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Blowfly risk “High” across much of the UK
"Strike risk will rise throughout July, spreading across the whole country" - Professor Richard Wall, copiler of the Blowfly Risk Alerts.

Farmers urged to be vigilant against this devastating disease

Risk levels for blowfly are “High” across much of the UK, according to the latest update from the National Animal Disease Information Service (NADIS) and Elanco.

The real-time update shows risk levels are high throughout East Anglia, the Midlands, South England, North West England, North Wales, South West England and South Wales.

Some locations are also showing as “Medium", including North West Scotland, East Scotland, North East England, South West Scotland and Northern Ireland.

"As we know, hot and humid weather creates ideal conditions for strike,” said Richard Wall, professor of zoology and compiler of the Blowfly Risk Alerts. “Fortunately, the fly population is still relatively small because of the cool conditions in May. That will now start to change quickly.”

“Strike risk will rise throughout July, spreading across the whole country. In particular, lambs and ewes that remain unsheared will be in jeopardy. We're entering the highest period of risk for blowfly. Being vigilant and prepared is essential.”

Blowfly experts are now urging farmers to treat their flocks early in the year to prevent a build-up of flies and to reduce the devastating impact of blowfly strike.

Independent sheep veterinary consultant Dr Fiona Lovatt said: “Many farmers will wait and treat later due to perceived savings in treatment cost, but this is a false economy as the duration of efficacy for some products is so long anyway,” she said. "Treating earlier in the year means a smaller lamb and so potentially a smaller dose, which is a genuine saving."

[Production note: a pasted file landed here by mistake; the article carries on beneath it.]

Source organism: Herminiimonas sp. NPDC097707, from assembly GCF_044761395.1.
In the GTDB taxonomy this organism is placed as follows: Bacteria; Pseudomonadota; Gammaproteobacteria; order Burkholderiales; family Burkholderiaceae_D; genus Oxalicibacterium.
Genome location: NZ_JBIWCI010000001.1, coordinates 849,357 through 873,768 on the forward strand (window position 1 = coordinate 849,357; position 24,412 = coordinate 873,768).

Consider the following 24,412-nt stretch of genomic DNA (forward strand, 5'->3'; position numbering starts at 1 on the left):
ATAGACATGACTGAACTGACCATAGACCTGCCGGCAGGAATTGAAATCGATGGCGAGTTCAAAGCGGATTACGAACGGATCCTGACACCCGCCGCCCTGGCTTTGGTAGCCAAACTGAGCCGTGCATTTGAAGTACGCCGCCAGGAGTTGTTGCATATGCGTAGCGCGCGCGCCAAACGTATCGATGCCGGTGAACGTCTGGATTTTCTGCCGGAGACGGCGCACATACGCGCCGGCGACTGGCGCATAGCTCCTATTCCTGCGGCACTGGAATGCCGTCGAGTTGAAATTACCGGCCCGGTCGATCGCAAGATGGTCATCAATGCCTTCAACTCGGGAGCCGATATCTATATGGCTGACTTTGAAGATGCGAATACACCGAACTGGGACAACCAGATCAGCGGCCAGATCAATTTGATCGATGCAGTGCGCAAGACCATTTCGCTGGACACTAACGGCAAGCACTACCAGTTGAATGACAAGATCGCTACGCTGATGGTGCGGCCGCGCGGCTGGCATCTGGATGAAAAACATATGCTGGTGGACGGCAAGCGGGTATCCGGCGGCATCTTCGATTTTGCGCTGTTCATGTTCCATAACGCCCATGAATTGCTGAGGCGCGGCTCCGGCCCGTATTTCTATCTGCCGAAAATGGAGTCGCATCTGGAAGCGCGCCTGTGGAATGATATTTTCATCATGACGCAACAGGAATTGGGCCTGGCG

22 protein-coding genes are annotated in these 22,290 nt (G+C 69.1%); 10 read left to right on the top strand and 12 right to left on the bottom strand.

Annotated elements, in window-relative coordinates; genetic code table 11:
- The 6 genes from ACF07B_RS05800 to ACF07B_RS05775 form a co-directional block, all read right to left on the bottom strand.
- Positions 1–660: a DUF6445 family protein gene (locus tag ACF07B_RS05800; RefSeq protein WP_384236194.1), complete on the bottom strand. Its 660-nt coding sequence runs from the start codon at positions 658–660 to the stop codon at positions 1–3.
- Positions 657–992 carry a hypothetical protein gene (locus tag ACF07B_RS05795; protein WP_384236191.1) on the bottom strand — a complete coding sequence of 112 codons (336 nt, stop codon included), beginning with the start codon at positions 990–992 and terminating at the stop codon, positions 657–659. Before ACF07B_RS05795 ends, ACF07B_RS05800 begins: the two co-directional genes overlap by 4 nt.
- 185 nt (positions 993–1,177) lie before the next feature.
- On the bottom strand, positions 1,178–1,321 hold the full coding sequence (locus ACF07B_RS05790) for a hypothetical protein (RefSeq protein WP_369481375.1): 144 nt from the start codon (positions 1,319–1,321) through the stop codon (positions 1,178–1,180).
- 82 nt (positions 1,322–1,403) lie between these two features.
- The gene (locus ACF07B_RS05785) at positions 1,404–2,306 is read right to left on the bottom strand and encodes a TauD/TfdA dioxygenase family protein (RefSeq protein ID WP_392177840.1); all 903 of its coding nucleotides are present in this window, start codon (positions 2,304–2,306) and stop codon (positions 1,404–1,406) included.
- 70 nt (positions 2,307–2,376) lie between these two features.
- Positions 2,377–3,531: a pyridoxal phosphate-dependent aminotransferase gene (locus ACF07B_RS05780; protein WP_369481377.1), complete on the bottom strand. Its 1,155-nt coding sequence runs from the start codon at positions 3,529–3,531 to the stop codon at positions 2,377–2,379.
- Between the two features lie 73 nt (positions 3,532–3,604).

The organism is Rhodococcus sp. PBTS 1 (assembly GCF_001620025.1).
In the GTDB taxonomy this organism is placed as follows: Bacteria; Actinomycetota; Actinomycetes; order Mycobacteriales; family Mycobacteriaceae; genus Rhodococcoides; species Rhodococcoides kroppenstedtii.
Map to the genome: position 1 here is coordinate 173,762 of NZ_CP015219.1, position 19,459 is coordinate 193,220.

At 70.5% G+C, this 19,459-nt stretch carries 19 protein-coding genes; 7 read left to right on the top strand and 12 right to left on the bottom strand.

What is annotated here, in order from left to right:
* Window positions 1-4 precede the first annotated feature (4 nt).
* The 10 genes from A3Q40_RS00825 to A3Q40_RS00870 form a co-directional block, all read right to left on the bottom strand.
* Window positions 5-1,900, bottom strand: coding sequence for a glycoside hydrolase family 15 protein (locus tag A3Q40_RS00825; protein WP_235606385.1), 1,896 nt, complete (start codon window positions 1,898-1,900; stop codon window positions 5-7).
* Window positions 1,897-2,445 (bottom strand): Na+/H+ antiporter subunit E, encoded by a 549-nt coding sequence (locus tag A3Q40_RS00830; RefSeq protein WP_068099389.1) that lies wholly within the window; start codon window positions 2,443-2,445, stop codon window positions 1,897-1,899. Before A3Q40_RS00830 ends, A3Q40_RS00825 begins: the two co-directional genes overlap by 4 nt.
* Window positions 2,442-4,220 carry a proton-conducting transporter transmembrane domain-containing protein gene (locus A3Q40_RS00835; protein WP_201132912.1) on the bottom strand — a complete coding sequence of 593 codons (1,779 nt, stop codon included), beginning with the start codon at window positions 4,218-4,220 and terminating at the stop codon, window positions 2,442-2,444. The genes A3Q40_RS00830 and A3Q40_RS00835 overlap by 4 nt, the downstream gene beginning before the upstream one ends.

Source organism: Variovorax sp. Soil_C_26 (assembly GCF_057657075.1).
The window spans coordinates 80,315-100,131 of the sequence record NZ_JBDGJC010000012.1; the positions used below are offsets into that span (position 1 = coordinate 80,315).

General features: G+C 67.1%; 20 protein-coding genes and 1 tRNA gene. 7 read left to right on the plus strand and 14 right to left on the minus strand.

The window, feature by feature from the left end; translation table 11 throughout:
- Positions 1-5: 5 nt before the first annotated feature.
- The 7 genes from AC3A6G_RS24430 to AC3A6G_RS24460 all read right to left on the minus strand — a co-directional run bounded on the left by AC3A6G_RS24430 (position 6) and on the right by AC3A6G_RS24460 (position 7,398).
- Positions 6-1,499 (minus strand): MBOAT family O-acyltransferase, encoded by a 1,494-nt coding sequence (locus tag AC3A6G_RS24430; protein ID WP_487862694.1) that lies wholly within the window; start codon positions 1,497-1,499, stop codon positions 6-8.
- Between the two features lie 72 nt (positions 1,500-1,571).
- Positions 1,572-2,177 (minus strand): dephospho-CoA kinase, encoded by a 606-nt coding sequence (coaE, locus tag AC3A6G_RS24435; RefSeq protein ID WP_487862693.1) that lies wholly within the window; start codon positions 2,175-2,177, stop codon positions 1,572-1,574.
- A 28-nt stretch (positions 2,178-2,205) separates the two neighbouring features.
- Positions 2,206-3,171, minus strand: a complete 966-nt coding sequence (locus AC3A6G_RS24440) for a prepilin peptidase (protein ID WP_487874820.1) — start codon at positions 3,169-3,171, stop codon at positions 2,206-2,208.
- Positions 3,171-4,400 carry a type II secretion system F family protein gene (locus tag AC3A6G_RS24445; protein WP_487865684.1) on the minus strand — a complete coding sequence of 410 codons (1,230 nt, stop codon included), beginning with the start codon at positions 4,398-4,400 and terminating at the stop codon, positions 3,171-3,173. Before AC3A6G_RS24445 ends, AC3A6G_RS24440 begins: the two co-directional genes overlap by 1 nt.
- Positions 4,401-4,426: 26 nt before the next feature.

In April 2018, an Elanco blowfly study conducted in partnership with the National Farm Research Unit found that 99 per cent of farmers have suffered financial losses as a result of blowfly stroke. More than 80 per cent agreed that blowfly season is increasing, with strike cases being reported as early as February and as late as November.

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New York to ban sale of foie gras

News Story 1
 New York City councillors have voted overwhelmingly in favour of legislation that will see the ban of foie gras in the city. The move, which comes in response to animal cruelty concerns, will take effect in 2022.


 Councillor Carlina Rivera, who sponsored the legislation, told the New York Times that her bill “tackles the most inhumane process” in the commercial food industry. “This is one of the most violent practices, and it’s done for a purely luxury product,” she said.


 Foie gras is a food product made of the liver of a goose or duck that has been fattened, often by force-feeding. New York City is one of America’s largest markets for the product, with around 1,000 restaurants currently offering it on their menu. 

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Humane Slaughter Association student scholarships open for applications

Applications for the Humane Slaughter Association’s student/trainee Dorothy Sidley Memorial Scholarships are now open.

The Scholarships provide funding to enable students or trainees in the industry to undertake a project aimed at improving the welfare of food animals during marketing, transport and slaughter. The project may be carried out as an integral part of a student's coursework over an academic year, or during the summer break.

The deadline for applications is midnight on the 28 February 2020. To apply and for further information visit www.hsa.org.uk/grants or contact the HSA office.